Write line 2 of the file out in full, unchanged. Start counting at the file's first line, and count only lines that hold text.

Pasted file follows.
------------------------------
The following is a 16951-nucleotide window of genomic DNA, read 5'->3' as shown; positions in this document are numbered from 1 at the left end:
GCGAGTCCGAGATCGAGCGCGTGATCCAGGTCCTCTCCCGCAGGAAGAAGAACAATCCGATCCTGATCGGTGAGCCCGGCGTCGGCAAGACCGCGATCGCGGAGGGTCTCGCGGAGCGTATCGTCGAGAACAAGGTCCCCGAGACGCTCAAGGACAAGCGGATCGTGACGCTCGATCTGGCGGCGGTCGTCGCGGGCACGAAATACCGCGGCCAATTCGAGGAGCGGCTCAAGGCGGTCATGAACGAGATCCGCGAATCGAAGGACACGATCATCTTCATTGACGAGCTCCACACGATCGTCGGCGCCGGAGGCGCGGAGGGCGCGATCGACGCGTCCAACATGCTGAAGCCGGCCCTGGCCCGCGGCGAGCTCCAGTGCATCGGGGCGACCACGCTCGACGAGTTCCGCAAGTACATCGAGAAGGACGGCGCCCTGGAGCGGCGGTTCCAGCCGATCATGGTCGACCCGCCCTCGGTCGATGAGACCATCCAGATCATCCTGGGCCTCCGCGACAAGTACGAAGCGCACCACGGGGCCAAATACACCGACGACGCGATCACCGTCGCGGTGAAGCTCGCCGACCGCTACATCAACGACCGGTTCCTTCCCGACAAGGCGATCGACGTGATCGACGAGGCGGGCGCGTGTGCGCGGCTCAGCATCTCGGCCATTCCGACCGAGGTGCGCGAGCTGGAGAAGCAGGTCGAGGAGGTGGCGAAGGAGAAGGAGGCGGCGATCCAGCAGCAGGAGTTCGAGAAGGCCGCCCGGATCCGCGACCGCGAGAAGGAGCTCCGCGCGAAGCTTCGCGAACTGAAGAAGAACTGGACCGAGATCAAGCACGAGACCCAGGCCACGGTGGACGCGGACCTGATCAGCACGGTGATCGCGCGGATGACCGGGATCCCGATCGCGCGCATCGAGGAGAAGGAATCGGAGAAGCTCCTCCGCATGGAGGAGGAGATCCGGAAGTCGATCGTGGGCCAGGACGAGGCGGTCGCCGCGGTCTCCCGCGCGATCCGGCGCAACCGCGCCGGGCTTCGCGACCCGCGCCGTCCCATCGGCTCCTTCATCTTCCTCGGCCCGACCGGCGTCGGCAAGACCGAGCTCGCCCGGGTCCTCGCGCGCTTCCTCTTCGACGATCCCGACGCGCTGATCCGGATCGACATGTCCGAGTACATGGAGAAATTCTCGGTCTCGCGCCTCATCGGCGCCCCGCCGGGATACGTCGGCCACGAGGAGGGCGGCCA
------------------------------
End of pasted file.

GCGAGTCCGAGATCGAGCGCGTGATCCAGGTCCTCTCCCGCAGGAAGAAGAACAATCCGATCCTGATCGGTGAGCCCGGCGTCGGCAAGACCGCGATCGCGGAGGGTCTCGCGGAGCGTATCGTCGAGAACAAGGTCCCCGAGACGCTCAAGGACAAGCGGATCGTGACGCTCGATCTGGCGGCGGTCGTCGCGGGCACGAAATACCGCGGCCAATTCGAGGAGCGGCTCAAGGCGGTCATGAACGAGATCCGCGAATCGAAGGACACGATCATCTTCATTGACGAGCTCCACACGATCGTCGGCGCCGGAGGCGCGGAGGGCGCGATCGACGCGTCCAACATGCTGAAGCCGGCCCTGGCCCGCGGCGAGCTCCAGTGCATCGGGGCGACCACGCTCGACGAGTTCCGCAAGTACATCGAGAAGGACGGCGCCCTGGAGCGGCGGTTCCAGCCGATCATGGTCGACCCGCCCTCGGTCGATGAGACCATCCAGATCATCCTGGGCCTCCGCGACAAGTACGAAGCGCACCACGGGGCCAAATACACCGACGACGCGATCACCGTCGCGGTGAAGCTCGCCGACCGCTACATCAACGACCGGTTCCTTCCCGACAAGGCGATCGACGTGATCGACGAGGCGGGCGCGTGTGCGCGGCTCAGCATCTCGGCCATTCCGACCGAGGTGCGCGAGCTGGAGAAGCAGGTCGAGGAGGTGGCGAAGGAGAAGGAGGCGGCGATCCAGCAGCAGGAGTTCGAGAAGGCCGCCCGGATCCGCGACCGCGAGAAGGAGCTCCGCGCGAAGCTTCGCGAACTGAAGAAGAACTGGACCGAGATCAAGCACGAGACCCAGGCCACGGTGGACGCGGACCTGATCAGCACGGTGATCGCGCGGATGACCGGGATCCCGATCGCGCGCATCGAGGAGAAGGAATCGGAGAAGCTCCTCCGCATGGAGGAGGAGATCCGGAAGTCGATCGTGGGCCAGGACGAGGCGGTCGCCGCGGTCTCCCGCGCGATCCGGCGCAACCGCGCCGGGCTTCGCGACCCGCGCCGTCCCATCGGCTCCTTCATCTTCCTCGGCCCGACCGGCGTCGGCAAGACCGAGCTCGCCCGGGTCCTCGCGCGCTTCCTCTTCGACGATCCCGACGCGCTGATCCGGATCGACATGTCCGAGTACATGGAGAAATTCTCGGTCTCGCGCCTCATCGGCGCCCCGCCGGGATACGTCGGCCACGAGGAGGGCGGCCA